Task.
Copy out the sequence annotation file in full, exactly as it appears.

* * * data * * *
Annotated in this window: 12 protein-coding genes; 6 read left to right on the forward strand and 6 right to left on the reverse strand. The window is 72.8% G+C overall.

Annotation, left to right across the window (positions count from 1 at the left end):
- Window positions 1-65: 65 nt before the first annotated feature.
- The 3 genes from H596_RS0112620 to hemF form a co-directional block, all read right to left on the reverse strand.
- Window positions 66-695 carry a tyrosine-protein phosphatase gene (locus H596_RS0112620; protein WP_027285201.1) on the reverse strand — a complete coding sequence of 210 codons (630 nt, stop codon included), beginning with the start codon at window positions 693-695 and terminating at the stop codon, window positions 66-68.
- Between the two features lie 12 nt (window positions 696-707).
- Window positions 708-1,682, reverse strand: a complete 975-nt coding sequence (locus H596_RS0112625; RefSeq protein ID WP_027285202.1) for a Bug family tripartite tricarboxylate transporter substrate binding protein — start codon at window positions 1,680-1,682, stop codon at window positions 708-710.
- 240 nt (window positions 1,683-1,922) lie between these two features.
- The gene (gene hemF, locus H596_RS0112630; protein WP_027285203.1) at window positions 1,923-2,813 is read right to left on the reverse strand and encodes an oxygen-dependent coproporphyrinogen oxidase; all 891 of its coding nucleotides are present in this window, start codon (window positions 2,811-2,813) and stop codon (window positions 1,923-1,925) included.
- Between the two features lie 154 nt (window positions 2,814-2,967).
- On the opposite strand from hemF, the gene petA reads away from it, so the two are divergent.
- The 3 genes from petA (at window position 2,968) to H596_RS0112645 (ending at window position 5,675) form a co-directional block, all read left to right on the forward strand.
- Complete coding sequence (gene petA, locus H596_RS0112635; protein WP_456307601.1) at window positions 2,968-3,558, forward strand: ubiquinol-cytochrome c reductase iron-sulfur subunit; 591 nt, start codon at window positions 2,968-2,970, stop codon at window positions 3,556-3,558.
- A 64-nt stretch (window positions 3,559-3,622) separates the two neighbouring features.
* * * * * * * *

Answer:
Annotated in this window: 12 protein-coding genes; 6 read left to right on the forward strand and 6 right to left on the reverse strand. The window is 72.8% G+C overall.

Annotation, left to right across the window (positions count from 1 at the left end):
- Window positions 1-65: 65 nt before the first annotated feature.
- The 3 genes from H596_RS0112620 to hemF form a co-directional block, all read right to left on the reverse strand.
- Window positions 66-695 carry a tyrosine-protein phosphatase gene (locus H596_RS0112620; protein WP_027285201.1) on the reverse strand — a complete coding sequence of 210 codons (630 nt, stop codon included), beginning with the start codon at window positions 693-695 and terminating at the stop codon, window positions 66-68.
- Between the two features lie 12 nt (window positions 696-707).
- Window positions 708-1,682, reverse strand: a complete 975-nt coding sequence (locus H596_RS0112625; RefSeq protein ID WP_027285202.1) for a Bug family tripartite tricarboxylate transporter substrate binding protein — start codon at window positions 1,680-1,682, stop codon at window positions 708-710.
- 240 nt (window positions 1,683-1,922) lie between these two features.
- The gene (gene hemF, locus H596_RS0112630; protein WP_027285203.1) at window positions 1,923-2,813 is read right to left on the reverse strand and encodes an oxygen-dependent coproporphyrinogen oxidase; all 891 of its coding nucleotides are present in this window, start codon (window positions 2,811-2,813) and stop codon (window positions 1,923-1,925) included.
- Between the two features lie 154 nt (window positions 2,814-2,967).
- On the opposite strand from hemF, the gene petA reads away from it, so the two are divergent.
- The 3 genes from petA (at window position 2,968) to H596_RS0112645 (ending at window position 5,675) form a co-directional block, all read left to right on the forward strand.
- Complete coding sequence (gene petA, locus H596_RS0112635; protein WP_456307601.1) at window positions 2,968-3,558, forward strand: ubiquinol-cytochrome c reductase iron-sulfur subunit; 591 nt, start codon at window positions 2,968-2,970, stop codon at window positions 3,556-3,558.
- A 64-nt stretch (window positions 3,559-3,622) separates the two neighbouring features.